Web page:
SaaS, Big Data, IoT, and What it Means for Your Channel Sales Management Strategies: An Interview with Joseph Lombardo

by | Sep 19, 2019 | Channel Sales, Communication with Channel Partners, Distribution Channel, Incentive Strategies, Online Technology

Salesforce calls it The Fourth Industrial Revolution. Industry 4.0. Today’s B2B sales companies find themselves staring into an alphabet soup of industrial acronyms: SaaS, CRM, IoT, BI, UX. How do these factors change the process in B2B sales? Where does the human element fit into the modern sales channel? Are B2B sales companies destined to become commodity suppliers?

Sometimes, before finding solutions, it’s necessary to define the problem. Last week, we had a chance to interview Joseph Lombardo, Channel Sales Leader at Carbonite, a B2B data protection company that provides platforms for data backup, migration, and disaster recovery, to protect its clients against data loss and cyberattacks.

With over 11 years of sales channel experience, with a focus on SaaS in the telecom and IT industries, Joseph Lombardo knows a thing or two about helping his clients navigate their sales channel. Together, we were able to compare note to try to pinpoint the problems B2B companies are facing and what factors companies should take into account as they update their channel sales management strategies.

Channel Sales Management Strategies Q&A

Q: What is the number one frustration you hear from the clients you work with in regard to their sales channel?

A: I encourage my team to talk with newly onboarded partners and ask them why they came to us. One of the most common frustrations we hear is how hard it is to do business with some vendors. That might sound like an easy fix, but I believe that reducing operational friction in the sales process can be a differentiator in partnerships.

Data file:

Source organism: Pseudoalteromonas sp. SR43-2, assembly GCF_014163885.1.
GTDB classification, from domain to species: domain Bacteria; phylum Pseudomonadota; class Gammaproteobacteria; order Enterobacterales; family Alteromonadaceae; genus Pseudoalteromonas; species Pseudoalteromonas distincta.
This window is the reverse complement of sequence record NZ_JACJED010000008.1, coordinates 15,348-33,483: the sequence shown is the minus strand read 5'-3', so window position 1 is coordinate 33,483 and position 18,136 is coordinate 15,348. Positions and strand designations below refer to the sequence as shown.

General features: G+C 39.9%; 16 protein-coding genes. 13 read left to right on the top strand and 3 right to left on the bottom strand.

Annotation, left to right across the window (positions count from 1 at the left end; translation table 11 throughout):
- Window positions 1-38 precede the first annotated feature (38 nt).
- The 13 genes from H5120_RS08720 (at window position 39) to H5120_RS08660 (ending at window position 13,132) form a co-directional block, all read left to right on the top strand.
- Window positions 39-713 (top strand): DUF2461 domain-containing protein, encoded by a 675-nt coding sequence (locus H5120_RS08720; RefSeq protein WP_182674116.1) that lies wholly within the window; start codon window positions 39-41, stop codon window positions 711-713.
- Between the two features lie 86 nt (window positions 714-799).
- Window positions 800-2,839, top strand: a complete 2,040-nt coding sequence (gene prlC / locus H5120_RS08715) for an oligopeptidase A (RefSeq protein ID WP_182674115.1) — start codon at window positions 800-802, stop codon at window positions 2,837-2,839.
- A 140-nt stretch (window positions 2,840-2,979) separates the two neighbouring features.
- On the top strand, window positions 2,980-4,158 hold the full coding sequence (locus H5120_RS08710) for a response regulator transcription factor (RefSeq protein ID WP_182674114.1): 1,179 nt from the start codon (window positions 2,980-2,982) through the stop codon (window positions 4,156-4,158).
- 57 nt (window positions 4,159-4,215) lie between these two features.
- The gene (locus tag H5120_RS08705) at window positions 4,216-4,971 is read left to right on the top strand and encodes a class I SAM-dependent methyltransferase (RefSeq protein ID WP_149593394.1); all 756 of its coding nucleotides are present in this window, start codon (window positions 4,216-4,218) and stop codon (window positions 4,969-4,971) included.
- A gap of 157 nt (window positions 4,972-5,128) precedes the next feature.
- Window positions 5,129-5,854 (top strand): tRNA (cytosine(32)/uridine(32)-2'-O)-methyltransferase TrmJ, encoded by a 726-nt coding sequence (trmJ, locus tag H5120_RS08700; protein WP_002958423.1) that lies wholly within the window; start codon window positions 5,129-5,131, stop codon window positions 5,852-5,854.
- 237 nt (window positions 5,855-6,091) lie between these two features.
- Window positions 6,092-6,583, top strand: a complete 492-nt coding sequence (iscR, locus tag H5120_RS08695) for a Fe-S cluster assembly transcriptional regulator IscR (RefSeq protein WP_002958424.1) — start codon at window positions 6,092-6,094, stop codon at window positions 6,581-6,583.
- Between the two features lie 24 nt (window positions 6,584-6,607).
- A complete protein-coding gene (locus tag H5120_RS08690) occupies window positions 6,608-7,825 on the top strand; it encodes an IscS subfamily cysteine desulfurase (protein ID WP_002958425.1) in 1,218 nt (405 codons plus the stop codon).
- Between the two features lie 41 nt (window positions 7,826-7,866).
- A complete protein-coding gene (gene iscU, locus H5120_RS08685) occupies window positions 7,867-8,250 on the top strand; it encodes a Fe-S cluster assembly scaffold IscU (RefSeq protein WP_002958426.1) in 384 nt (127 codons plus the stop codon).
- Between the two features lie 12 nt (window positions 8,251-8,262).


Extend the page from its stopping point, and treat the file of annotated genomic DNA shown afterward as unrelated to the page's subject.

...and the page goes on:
Q: Can you expand on what type of operational friction you hear your clients mention?

A: A lot of partners will complain about the amount of time they spend waiting on the vendor. Whether it’s waiting to get onboarded, waiting on a quote, waiting to get a deal registration approved, or trying to get a sales demo scheduled, a lack of responsiveness is a big issue.

Q: What can B2B companies do to improve their user experience?

A: I think it’s important to make the partner’s buying experience as seamless and automated as possible. The more manual intervention is required, the longer partners are waiting to make money.

Q: How has the move towards more of a SaaS model changed channel sales? Why is having an effective channel sales management strategy important for today’s SaaS companies?

A: For many SaaS companies, particularly those selling into a horizontal market, embracing the channel is a cornerstone of their go-to-market strategy. Channel partners help companies scale and open new doors to their connections, giving these companies a broader geographic reach. These partnerships also bring credibility to the idea that your company’s a trusted advisor, which in turn builds trust for your brand in the market. Training an inside sales team can be expensive and time consuming for a company. Leveraging an indirect salesforce helps SaaS companies be more agile.

Q: How have digital transformation and data enablement shaped channel partner relationships?

A: With data enablement, partnerships are becoming more dynamic. One of my favorite use cases is helping partners identify upgrade and cross-sell opportunities using customer data. Analytics also allows for greater visibility into these partnerships: Why is a partner not performing or declining? Is the issue the amount of pipeline? Are we losing deals in a certain stage of the sales cycle or in deals of a certain size? These insights allow for a greater degree of customization and a more focused analysis of your partner base so that you can provide quality enablement, rather than taking a one-size-fits-all approach.

Q: When we were speaking earlier, you mentioned making it easier for your partners to sell your products. How would you go about doing that?